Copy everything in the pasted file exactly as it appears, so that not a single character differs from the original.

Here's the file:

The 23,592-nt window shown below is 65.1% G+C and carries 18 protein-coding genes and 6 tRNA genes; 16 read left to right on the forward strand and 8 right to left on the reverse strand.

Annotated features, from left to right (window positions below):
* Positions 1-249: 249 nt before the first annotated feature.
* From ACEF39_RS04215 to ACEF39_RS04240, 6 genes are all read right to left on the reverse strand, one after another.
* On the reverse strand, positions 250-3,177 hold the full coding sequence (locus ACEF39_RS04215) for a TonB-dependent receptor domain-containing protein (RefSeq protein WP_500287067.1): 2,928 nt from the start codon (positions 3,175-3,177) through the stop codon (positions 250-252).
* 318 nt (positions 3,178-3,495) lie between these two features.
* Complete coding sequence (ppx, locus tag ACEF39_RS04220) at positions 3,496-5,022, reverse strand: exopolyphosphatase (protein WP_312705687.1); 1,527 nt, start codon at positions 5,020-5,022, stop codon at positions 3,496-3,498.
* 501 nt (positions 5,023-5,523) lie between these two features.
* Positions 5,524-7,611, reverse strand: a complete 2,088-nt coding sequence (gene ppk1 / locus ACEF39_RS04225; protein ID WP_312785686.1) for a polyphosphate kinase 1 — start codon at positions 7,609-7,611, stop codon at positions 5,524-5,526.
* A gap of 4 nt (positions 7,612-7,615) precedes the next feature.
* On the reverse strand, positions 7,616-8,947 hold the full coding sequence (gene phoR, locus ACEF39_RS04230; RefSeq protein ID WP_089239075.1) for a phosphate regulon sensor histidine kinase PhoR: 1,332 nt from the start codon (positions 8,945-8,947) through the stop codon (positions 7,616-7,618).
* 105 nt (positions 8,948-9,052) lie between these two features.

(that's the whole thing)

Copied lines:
The 23,592-nt window shown below is 65.1% G+C and carries 18 protein-coding genes and 6 tRNA genes; 16 read left to right on the forward strand and 8 right to left on the reverse strand.

Annotated features, from left to right (window positions below):
* Positions 1-249: 249 nt before the first annotated feature.
* From ACEF39_RS04215 to ACEF39_RS04240, 6 genes are all read right to left on the reverse strand, one after another.
* On the reverse strand, positions 250-3,177 hold the full coding sequence (locus ACEF39_RS04215) for a TonB-dependent receptor domain-containing protein (RefSeq protein WP_500287067.1): 2,928 nt from the start codon (positions 3,175-3,177) through the stop codon (positions 250-252).
* 318 nt (positions 3,178-3,495) lie between these two features.
* Complete coding sequence (ppx, locus tag ACEF39_RS04220) at positions 3,496-5,022, reverse strand: exopolyphosphatase (protein WP_312705687.1); 1,527 nt, start codon at positions 5,020-5,022, stop codon at positions 3,496-3,498.
* 501 nt (positions 5,023-5,523) lie between these two features.
* Positions 5,524-7,611, reverse strand: a complete 2,088-nt coding sequence (gene ppk1 / locus ACEF39_RS04225; protein ID WP_312785686.1) for a polyphosphate kinase 1 — start codon at positions 7,609-7,611, stop codon at positions 5,524-5,526.
* A gap of 4 nt (positions 7,612-7,615) precedes the next feature.
* On the reverse strand, positions 7,616-8,947 hold the full coding sequence (gene phoR, locus ACEF39_RS04230; RefSeq protein ID WP_089239075.1) for a phosphate regulon sensor histidine kinase PhoR: 1,332 nt from the start codon (positions 8,945-8,947) through the stop codon (positions 7,616-7,618).
* 105 nt (positions 8,948-9,052) lie between these two features.